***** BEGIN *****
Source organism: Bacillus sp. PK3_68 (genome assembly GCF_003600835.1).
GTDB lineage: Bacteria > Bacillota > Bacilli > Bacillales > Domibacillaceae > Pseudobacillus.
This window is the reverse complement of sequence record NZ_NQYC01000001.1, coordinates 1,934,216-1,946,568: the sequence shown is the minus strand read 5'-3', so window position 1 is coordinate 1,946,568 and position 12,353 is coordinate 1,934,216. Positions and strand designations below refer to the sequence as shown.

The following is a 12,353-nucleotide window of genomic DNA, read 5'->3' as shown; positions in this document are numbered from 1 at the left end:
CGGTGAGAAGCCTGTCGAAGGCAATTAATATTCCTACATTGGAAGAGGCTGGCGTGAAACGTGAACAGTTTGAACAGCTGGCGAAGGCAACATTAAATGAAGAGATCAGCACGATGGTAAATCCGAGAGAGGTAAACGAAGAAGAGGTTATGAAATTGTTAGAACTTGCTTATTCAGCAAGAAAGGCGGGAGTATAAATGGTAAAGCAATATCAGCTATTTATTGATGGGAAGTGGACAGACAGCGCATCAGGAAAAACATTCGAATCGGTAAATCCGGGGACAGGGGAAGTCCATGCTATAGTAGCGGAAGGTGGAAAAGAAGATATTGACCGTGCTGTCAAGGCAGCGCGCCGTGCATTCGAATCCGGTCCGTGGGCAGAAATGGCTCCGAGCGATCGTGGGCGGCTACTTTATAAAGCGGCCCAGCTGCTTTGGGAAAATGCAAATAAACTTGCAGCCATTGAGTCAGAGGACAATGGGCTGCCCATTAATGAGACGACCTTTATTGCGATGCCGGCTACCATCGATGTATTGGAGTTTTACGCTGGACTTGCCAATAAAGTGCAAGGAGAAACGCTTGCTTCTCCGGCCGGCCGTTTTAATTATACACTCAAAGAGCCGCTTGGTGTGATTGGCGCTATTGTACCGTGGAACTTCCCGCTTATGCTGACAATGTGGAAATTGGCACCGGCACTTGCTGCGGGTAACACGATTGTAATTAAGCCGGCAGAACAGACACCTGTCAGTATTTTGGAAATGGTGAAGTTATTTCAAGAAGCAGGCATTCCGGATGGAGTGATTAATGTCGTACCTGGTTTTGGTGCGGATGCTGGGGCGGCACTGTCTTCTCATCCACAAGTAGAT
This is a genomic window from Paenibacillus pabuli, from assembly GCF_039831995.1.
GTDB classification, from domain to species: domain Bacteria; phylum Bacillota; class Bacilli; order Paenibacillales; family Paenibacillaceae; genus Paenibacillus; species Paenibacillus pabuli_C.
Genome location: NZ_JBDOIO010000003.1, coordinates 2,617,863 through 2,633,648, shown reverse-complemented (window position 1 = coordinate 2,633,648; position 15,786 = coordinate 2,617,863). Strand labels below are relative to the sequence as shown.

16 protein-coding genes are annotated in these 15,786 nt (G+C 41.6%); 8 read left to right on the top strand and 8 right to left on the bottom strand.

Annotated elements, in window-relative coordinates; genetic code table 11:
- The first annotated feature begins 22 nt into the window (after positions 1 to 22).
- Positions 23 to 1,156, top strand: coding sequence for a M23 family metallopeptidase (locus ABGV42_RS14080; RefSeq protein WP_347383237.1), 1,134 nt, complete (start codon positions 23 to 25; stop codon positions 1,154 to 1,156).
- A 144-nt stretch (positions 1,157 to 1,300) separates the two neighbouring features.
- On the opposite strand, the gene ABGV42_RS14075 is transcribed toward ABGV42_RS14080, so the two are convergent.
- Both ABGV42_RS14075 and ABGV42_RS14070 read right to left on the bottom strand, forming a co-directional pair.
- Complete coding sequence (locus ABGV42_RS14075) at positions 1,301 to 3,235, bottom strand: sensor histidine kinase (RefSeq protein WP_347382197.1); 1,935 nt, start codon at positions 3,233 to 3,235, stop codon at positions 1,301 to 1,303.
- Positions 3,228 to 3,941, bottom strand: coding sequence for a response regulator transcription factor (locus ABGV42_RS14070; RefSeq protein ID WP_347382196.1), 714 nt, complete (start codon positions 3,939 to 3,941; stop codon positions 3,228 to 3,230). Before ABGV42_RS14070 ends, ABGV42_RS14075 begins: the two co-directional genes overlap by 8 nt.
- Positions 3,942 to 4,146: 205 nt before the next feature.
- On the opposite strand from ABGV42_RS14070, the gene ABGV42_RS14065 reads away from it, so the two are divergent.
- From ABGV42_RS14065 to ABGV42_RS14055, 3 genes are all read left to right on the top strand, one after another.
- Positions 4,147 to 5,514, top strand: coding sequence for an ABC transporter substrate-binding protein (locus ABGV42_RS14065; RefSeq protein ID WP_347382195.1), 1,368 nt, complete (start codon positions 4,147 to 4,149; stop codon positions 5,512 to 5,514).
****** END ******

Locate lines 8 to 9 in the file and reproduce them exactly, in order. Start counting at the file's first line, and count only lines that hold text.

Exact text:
Genome location: NZ_JBDOIO010000003.1, coordinates 2,617,863 through 2,633,648, shown reverse-complemented (window position 1 = coordinate 2,633,648; position 15,786 = coordinate 2,617,863). Strand labels below are relative to the sequence as shown.

16 protein-coding genes are annotated in these 15,786 nt (G+C 41.6%); 8 read left to right on the top strand and 8 right to left on the bottom strand.